The Scottish Government has said there was no need to import electricity from abroad during the worst of the cold snap – despite output from wind turbines dropping to almost nothing.
As demand soared, lack of wind meant Scotland’s major wind farms only generated about 2.5% of their potential capacity.
The National Grid was also forced to import energy from France – generated by nuclear power stations – when demand was at its highest.
But the Scottish Government, which has ruled out building any new nuclear power stations in the country, has said this power was not needed in Scotland, which remains a net exporter of electricity.
Energy minister Jim Mather said more than a quarter of Scotland’s energy needs are already being met by renewable sources and that once new sources of renewable energy are up and running, including wind and tidal projects, this will increase.
Although wind power is by its very nature weather-dependent, the government said Scotland’s entire demand for electricity could be met with energy from a combination of renewable sources by 2025.
Mr Mather said, “The reality is that Scotland is a net exporter of electricity, a position which will only be strengthened when new wind and other renewable projects come on stream.
“New figures show that last year, for the first year ever, Scotland produced more than a quarter – 27.4% – of our entire electricity needs from green energy, meaning we are well on track to surpass our interim target of 31% of annual electricity consumption from renewables by 2011.
“The Scottish electricity system benefits from a range of generating sources, and has for decades been an exporter of power through the interconnector to England.”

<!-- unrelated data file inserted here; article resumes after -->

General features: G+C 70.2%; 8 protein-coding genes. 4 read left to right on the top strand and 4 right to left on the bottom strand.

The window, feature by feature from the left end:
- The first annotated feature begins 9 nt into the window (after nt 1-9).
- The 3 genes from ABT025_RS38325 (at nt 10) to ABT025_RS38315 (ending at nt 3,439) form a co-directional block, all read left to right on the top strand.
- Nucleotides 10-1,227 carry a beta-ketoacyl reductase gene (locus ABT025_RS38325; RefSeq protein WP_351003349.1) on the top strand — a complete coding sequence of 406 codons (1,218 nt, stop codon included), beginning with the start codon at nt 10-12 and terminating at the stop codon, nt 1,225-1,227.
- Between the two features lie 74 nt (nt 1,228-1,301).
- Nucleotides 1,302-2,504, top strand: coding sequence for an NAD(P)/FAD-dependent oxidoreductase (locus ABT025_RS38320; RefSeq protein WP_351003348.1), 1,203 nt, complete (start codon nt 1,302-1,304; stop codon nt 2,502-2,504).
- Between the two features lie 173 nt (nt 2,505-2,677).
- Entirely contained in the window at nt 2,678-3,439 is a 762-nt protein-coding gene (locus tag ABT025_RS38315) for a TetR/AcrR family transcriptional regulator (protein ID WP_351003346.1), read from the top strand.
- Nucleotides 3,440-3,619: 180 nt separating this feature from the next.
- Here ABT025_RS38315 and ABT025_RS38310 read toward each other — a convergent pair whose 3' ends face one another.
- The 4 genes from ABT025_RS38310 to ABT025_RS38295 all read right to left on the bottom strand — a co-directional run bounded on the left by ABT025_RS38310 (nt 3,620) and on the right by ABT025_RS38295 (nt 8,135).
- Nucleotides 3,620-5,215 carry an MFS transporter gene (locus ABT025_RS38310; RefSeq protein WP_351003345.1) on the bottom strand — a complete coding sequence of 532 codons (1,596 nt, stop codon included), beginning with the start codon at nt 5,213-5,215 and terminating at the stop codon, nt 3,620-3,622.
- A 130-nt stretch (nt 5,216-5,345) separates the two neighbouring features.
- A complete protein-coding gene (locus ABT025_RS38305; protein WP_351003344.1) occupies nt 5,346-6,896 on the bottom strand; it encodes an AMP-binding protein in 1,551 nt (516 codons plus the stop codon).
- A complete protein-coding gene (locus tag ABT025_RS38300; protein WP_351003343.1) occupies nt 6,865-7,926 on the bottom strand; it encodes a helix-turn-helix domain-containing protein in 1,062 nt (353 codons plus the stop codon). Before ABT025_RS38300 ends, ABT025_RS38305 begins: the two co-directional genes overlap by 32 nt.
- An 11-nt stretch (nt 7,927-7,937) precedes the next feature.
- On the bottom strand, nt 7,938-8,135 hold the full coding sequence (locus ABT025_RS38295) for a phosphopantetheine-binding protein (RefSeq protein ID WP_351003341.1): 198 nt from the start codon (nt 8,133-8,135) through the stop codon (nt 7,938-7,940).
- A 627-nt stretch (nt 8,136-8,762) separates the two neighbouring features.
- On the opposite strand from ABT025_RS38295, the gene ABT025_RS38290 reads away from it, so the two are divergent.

A government spokesman said, “Any claims that Scotland has had to rely on power from France during the recent cold snap are utter nonsense.”
Niall Stuart, chief executive of Scottish Renewables, said, “Scotland is a major exporter of electricity, much of which comes from renewables, with recent investments showing the sector will be a major driver of investment and employment in Scotland for many years to come.
“It is self-evident that output from wind farms varies according to wind speed, which is precisely why we will need a mix of renewable electricity generation – including onshore and offshore wind, hydro, biomass, wave and tidal power – and thermal generation for many years to come.”
He added, “Wind output will at times exceed the annual average of 30% capacity and at times it will be less than this, but the pattern is similar each year and well understood by National Grid and Ofgem, with the regulator’s independent experts stating that a growing proportion of renewables in the system are the best options for both energy security and energy costs for consumers in the medium term.
“No form of electricity generation works at 100% capacity, 100% of the time, with outages for safety and servicing on all thermal plant.
“Renewables now contribute over a quarter of Scotland’s electricity needs, reducing carbon emissions and securing employment and investment opportunities.”
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